Written by Jonah Nwokpoku
~Vanguard Nigeria. Wednesday, November 9, 2016.
GHANA's apex bank, the Bank of Ghana and Bank of Zambia are currently understudying Nigeria's bank verification number, BVN initiative in order to introduce it into their banking system.
This was disclosed by Director, Banking and Payment System, CBN, Mr. Dipo Fatokun while speaking about the several initiatives the CBN has undertaken to strengthen Nigeria's financial system, at the Swift Business Forum held in Lagos yesterday.
He said: "Under the payment vision 2020, we have actually implemented some reforms. First to be mentioned is the RTGS system. This is one of the systemically important payment infrastructure that we have. And it has assisted in conducting bank transfers and settlements, real time. Another thing that we have done is the bank verification number, which was concluded last year. This has helped a great deal to properly identify bank customers and we are also witnessing drastic reduction of incidence of fraud as a result. And I am glad to say that my colleagues from the Bank of Ghana have visited us, about two weeks ago, to see how this has been done. Our colleagues from the Bank of Zambia are also currently in Nigeria seeing how this was done, with the aim of replicating such in their own country."
Fatokun who was also speaking as a member of a panel discussing, 'Regionalisation and Trade Corridor Evolution in West Africa' pointed out that besides African countries' focus on commodities that offer them comparative advantage and creating incentives to encourage investments, there is need for strong and reliable payment infrastructure to enhance intra-African trade.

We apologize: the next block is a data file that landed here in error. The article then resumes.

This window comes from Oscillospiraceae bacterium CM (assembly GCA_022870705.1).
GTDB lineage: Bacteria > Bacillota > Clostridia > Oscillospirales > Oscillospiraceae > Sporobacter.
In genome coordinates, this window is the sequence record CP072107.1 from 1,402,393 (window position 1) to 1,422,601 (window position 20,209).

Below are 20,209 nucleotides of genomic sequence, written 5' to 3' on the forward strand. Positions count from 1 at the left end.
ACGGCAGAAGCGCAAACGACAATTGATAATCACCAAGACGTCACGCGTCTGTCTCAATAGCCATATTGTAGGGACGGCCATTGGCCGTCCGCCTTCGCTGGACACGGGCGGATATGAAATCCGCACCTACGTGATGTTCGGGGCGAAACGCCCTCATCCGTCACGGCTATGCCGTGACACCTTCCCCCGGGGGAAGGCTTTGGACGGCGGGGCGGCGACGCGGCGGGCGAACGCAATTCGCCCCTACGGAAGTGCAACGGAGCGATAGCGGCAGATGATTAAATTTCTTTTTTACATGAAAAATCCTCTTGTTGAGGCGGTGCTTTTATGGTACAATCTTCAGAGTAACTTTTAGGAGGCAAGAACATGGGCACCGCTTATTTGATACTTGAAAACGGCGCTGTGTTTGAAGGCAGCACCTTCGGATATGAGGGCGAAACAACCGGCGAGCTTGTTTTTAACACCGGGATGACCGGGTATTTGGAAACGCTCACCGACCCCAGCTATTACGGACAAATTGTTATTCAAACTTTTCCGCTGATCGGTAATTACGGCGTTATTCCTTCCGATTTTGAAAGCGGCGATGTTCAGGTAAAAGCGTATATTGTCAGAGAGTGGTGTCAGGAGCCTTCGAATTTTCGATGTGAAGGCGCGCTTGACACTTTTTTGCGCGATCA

According to him, "There is need for structural reforms for us to be able to trade successfully within the West African sub region. Each country will specialise on areas where they have comparative advantage. One of the things that has hindered trade between African countries is because most African countries are commodity producers. So, there is need for countries to restructure their economies so that they can also get involved in activities outside the commodity market.
"Another thing that can be done is to create incentives among countries. For example, tax holidays, market instruments, waivers, etc. And there is no doubting the fact that the central bank of these countries and the ministry of finance, the fiscal authorities, will play critical role in the process.
"More so, we must have infrastructure that will connect all the countries so that people can pay seamlessly across different regions of the continent.
If all these are taken care of, then enhanced intra-African trade is doable. And in pursuing this, the government has the responsibility to create awareness because you can only trade in articles that you need.
If citizens are still consumers of foreign products from Europe, America and Asia, then you need to create the necessary market for the African trade. So on our own, we need to begin to educate our people so that we can encourage trade among ourselves."